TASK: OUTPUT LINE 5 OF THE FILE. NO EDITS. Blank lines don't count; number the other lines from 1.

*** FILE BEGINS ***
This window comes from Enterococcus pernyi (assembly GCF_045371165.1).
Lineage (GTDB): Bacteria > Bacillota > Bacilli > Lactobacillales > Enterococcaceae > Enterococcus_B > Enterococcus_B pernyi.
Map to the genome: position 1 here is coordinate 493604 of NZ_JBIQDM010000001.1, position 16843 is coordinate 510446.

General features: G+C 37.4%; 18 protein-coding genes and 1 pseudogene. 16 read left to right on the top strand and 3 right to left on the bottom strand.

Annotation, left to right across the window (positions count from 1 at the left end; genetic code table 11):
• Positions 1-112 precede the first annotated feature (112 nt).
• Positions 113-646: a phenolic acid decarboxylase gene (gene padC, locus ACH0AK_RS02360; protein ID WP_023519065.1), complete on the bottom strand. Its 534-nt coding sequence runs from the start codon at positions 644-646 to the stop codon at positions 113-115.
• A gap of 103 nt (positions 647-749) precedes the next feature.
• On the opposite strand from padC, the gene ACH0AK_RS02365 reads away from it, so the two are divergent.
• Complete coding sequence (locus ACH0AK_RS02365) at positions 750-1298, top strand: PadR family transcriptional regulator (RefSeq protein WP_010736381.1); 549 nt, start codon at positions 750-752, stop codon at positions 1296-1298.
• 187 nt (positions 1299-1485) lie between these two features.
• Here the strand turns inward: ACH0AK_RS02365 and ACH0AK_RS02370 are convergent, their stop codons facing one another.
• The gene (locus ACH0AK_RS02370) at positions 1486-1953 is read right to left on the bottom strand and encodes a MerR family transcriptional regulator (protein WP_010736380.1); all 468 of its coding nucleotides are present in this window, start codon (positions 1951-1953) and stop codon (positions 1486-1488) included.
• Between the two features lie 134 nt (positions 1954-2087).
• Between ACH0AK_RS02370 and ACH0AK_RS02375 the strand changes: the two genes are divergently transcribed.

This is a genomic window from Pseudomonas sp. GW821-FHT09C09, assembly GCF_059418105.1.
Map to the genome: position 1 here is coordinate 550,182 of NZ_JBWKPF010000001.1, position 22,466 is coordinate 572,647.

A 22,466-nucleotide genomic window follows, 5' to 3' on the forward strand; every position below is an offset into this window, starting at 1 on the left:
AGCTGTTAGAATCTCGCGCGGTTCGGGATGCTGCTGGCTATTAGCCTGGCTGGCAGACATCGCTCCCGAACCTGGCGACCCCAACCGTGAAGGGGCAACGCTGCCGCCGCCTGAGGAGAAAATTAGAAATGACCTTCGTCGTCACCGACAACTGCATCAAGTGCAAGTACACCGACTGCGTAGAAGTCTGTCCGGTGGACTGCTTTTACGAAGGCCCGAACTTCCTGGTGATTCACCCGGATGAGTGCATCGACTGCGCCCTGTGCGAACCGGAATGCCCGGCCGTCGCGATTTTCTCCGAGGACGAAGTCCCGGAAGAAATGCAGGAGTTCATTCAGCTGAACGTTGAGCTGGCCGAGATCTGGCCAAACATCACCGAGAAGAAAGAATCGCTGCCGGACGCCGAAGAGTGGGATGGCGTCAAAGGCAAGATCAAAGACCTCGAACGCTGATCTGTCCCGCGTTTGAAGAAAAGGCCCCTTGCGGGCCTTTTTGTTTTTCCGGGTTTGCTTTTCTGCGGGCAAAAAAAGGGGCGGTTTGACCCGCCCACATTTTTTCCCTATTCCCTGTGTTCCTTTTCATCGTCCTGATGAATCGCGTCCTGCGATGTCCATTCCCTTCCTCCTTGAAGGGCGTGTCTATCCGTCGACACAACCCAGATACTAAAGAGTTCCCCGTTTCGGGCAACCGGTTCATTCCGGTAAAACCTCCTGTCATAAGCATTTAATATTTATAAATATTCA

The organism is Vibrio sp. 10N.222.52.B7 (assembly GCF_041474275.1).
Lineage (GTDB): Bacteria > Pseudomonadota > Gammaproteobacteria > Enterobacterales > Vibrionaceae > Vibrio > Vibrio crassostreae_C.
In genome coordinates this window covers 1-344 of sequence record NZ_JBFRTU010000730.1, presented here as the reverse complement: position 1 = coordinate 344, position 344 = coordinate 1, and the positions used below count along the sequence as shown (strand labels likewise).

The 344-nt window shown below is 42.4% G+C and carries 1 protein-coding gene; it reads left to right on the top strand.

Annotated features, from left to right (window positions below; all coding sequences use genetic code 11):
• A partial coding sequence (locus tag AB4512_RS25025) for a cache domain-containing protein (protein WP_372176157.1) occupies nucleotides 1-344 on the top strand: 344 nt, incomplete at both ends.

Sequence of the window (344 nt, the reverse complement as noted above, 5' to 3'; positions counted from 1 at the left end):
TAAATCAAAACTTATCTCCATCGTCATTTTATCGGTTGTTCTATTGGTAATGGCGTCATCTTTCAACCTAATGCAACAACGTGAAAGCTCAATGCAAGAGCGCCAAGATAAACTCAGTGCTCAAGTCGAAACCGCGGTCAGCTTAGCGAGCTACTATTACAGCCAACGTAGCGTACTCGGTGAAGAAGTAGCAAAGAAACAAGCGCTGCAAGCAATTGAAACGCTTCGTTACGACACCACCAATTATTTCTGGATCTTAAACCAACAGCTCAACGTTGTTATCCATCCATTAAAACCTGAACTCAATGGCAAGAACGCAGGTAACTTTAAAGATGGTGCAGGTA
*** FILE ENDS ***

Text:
Annotation, left to right across the window (positions count from 1 at the left end; genetic code table 11):